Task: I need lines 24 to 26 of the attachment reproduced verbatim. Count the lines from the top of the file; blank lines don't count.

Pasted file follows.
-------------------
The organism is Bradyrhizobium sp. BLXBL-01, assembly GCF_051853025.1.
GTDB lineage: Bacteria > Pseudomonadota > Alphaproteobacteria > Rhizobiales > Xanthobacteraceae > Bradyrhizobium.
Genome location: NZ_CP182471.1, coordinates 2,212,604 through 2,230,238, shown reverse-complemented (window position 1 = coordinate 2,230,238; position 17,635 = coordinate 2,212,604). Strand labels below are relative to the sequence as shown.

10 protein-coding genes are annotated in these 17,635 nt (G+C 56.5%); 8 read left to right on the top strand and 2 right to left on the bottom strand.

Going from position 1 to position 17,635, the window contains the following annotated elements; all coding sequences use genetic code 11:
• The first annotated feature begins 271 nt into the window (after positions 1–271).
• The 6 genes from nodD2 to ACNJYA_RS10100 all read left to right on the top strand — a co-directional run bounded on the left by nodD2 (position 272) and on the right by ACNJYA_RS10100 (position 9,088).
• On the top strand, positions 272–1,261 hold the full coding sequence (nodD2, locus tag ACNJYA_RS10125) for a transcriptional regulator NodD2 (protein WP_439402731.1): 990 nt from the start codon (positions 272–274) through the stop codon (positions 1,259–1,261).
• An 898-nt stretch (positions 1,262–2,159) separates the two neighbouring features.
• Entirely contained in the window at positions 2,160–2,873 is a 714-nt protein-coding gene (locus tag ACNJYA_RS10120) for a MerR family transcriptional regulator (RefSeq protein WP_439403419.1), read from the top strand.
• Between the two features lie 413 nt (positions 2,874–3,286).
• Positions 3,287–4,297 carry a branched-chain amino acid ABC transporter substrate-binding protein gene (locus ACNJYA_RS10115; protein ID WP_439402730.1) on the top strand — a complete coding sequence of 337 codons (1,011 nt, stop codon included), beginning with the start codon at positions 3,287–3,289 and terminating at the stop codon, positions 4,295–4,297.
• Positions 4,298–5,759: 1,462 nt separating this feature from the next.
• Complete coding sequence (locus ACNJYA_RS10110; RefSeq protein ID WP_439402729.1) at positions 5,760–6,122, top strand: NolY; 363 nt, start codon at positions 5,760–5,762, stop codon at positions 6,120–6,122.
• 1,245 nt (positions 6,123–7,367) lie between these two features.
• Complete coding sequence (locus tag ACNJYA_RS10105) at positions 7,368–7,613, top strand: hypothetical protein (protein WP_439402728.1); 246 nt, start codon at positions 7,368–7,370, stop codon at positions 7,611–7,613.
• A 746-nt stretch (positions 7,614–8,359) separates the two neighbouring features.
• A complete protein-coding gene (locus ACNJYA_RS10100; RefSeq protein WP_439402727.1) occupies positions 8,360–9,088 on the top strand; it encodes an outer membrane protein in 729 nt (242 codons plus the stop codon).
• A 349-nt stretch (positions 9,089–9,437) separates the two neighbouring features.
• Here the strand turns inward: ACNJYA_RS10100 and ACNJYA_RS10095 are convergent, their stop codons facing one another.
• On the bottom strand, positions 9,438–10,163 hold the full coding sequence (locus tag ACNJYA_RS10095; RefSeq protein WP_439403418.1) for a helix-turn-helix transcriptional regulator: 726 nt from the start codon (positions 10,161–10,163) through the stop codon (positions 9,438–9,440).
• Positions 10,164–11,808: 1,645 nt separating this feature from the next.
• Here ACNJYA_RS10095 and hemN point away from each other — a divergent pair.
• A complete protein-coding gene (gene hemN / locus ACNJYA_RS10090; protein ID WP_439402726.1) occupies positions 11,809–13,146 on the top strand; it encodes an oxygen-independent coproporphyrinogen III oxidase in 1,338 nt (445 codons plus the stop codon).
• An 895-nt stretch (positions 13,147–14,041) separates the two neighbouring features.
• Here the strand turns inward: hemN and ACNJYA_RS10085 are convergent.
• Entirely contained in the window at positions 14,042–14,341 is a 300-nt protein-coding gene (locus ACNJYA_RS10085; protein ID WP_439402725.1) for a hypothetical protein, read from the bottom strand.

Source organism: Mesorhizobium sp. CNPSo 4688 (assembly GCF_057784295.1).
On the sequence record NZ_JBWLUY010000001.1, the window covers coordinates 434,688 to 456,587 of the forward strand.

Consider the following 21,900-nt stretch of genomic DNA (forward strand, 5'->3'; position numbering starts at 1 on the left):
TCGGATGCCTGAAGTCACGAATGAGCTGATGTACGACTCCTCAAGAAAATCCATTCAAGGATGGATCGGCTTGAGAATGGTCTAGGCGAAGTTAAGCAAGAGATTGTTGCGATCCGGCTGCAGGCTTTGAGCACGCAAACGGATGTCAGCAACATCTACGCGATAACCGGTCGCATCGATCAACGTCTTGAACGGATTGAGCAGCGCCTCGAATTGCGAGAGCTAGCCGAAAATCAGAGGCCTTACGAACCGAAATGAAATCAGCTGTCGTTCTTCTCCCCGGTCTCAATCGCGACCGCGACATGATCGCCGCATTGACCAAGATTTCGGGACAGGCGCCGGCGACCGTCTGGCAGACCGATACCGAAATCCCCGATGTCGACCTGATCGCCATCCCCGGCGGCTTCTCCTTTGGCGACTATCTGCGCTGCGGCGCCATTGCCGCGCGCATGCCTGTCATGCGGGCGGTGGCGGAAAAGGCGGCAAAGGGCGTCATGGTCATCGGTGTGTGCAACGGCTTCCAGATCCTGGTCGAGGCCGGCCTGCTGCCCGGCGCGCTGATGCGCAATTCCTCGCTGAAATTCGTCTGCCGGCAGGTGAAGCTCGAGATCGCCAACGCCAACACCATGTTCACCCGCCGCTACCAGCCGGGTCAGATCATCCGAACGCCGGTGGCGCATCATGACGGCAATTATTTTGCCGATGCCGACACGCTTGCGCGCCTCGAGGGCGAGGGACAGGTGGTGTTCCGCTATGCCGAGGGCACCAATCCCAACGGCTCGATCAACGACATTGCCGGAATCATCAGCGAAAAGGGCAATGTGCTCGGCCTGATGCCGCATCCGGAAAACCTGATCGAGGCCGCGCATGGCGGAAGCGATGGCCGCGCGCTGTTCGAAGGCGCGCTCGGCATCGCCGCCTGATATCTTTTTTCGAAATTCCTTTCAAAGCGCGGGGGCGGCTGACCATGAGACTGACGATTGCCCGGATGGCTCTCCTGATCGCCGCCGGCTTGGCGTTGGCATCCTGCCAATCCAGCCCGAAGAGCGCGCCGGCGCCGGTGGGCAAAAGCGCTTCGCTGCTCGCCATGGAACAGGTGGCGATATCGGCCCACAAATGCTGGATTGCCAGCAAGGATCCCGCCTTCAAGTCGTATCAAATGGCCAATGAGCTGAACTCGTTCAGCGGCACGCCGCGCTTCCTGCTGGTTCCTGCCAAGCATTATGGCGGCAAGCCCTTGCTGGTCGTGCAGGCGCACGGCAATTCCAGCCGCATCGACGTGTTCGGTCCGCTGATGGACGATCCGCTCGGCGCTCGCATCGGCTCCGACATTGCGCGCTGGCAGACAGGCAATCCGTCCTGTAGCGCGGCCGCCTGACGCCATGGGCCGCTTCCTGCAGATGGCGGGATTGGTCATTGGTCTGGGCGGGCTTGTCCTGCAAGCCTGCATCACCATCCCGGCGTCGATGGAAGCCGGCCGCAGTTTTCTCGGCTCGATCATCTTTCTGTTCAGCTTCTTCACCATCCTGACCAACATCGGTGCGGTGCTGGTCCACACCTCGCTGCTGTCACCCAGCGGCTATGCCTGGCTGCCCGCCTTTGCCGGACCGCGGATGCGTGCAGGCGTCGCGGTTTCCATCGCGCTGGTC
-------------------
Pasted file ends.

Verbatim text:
• A complete protein-coding gene (gene hemN / locus ACNJYA_RS10090; protein ID WP_439402726.1) occupies positions 11,809–13,146 on the top strand; it encodes an oxygen-independent coproporphyrinogen III oxidase in 1,338 nt (445 codons plus the stop codon).
• An 895-nt stretch (positions 13,147–14,041) separates the two neighbouring features.
• Here the strand turns inward: hemN and ACNJYA_RS10085 are convergent.